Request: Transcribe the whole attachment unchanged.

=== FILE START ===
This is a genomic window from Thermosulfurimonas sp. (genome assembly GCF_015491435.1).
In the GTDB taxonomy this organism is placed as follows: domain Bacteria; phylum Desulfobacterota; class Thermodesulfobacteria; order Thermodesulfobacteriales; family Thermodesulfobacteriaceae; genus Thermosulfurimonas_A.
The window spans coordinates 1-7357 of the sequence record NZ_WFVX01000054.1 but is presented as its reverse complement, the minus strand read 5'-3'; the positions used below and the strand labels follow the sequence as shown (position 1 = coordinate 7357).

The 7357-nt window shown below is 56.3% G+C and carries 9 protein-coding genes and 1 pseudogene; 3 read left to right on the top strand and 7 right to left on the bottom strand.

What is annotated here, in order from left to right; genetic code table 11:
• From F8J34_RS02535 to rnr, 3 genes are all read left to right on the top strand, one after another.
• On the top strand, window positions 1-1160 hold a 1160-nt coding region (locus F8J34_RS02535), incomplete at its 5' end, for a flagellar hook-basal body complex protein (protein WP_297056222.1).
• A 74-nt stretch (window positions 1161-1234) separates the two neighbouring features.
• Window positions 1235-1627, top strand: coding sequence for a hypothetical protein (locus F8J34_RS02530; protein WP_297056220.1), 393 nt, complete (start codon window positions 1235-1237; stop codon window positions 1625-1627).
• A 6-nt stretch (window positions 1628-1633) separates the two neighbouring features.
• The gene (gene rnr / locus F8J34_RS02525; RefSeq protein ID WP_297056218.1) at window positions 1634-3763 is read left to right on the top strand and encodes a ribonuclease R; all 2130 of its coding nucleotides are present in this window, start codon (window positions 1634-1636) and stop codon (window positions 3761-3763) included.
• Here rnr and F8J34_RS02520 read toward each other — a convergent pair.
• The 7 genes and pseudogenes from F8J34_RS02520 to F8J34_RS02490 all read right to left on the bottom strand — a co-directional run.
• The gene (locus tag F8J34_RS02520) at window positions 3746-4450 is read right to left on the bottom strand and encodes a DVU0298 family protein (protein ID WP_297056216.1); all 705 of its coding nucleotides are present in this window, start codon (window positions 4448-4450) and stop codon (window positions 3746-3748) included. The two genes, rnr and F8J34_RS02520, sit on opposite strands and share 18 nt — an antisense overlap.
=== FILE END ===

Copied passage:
This is a genomic window from Thermosulfurimonas sp. (genome assembly GCF_015491435.1).
In the GTDB taxonomy this organism is placed as follows: domain Bacteria; phylum Desulfobacterota; class Thermodesulfobacteria; order Thermodesulfobacteriales; family Thermodesulfobacteriaceae; genus Thermosulfurimonas_A.
The window spans coordinates 1-7357 of the sequence record NZ_WFVX01000054.1 but is presented as its reverse complement, the minus strand read 5'-3'; the positions used below and the strand labels follow the sequence as shown (position 1 = coordinate 7357).

The 7357-nt window shown below is 56.3% G+C and carries 9 protein-coding genes and 1 pseudogene; 3 read left to right on the top strand and 7 right to left on the bottom strand.

What is annotated here, in order from left to right; genetic code table 11:
• From F8J34_RS02535 to rnr, 3 genes are all read left to right on the top strand, one after another.
• On the top strand, window positions 1-1160 hold a 1160-nt coding region (locus F8J34_RS02535), incomplete at its 5' end, for a flagellar hook-basal body complex protein (protein WP_297056222.1).
• A 74-nt stretch (window positions 1161-1234) separates the two neighbouring features.
• Window positions 1235-1627, top strand: coding sequence for a hypothetical protein (locus F8J34_RS02530; protein WP_297056220.1), 393 nt, complete (start codon window positions 1235-1237; stop codon window positions 1625-1627).
• A 6-nt stretch (window positions 1628-1633) separates the two neighbouring features.
• The gene (gene rnr / locus F8J34_RS02525; RefSeq protein ID WP_297056218.1) at window positions 1634-3763 is read left to right on the top strand and encodes a ribonuclease R; all 2130 of its coding nucleotides are present in this window, start codon (window positions 1634-1636) and stop codon (window positions 3761-3763) included.
• Here rnr and F8J34_RS02520 read toward each other — a convergent pair.
• The 7 genes and pseudogenes from F8J34_RS02520 to F8J34_RS02490 all read right to left on the bottom strand — a co-directional run.
• The gene (locus tag F8J34_RS02520) at window positions 3746-4450 is read right to left on the bottom strand and encodes a DVU0298 family protein (protein ID WP_297056216.1); all 705 of its coding nucleotides are present in this window, start codon (window positions 4448-4450) and stop codon (window positions 3746-3748) included. The two genes, rnr and F8J34_RS02520, sit on opposite strands and share 18 nt — an antisense overlap.